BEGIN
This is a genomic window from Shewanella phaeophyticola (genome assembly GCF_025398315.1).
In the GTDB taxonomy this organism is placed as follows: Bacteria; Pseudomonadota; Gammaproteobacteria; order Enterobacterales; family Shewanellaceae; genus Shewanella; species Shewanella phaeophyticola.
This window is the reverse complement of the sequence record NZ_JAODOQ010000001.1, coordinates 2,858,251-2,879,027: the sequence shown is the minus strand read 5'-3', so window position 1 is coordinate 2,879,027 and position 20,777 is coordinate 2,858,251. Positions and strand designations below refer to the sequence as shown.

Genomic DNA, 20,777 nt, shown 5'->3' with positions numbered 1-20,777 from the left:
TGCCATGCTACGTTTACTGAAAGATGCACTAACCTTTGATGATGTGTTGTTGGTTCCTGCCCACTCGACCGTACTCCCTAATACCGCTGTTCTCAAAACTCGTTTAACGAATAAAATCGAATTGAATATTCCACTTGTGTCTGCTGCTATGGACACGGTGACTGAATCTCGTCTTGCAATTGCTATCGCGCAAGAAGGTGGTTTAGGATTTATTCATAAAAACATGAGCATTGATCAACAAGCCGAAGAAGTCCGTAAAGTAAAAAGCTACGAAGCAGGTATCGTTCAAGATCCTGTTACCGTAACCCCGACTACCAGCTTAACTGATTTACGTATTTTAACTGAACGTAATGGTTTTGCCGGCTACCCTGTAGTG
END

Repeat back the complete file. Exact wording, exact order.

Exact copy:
This is a genomic window from Shewanella phaeophyticola (genome assembly GCF_025398315.1).
In the GTDB taxonomy this organism is placed as follows: Bacteria; Pseudomonadota; Gammaproteobacteria; order Enterobacterales; family Shewanellaceae; genus Shewanella; species Shewanella phaeophyticola.
This window is the reverse complement of the sequence record NZ_JAODOQ010000001.1, coordinates 2,858,251-2,879,027: the sequence shown is the minus strand read 5'-3', so window position 1 is coordinate 2,879,027 and position 20,777 is coordinate 2,858,251. Positions and strand designations below refer to the sequence as shown.

Genomic DNA, 20,777 nt, shown 5'->3' with positions numbered 1-20,777 from the left:
TGCCATGCTACGTTTACTGAAAGATGCACTAACCTTTGATGATGTGTTGTTGGTTCCTGCCCACTCGACCGTACTCCCTAATACCGCTGTTCTCAAAACTCGTTTAACGAATAAAATCGAATTGAATATTCCACTTGTGTCTGCTGCTATGGACACGGTGACTGAATCTCGTCTTGCAATTGCTATCGCGCAAGAAGGTGGTTTAGGATTTATTCATAAAAACATGAGCATTGATCAACAAGCCGAAGAAGTCCGTAAAGTAAAAAGCTACGAAGCAGGTATCGTTCAAGATCCTGTTACCGTAACCCCGACTACCAGCTTAACTGATTTACGTATTTTAACTGAACGTAATGGTTTTGCCGGCTACCCTGTAGTG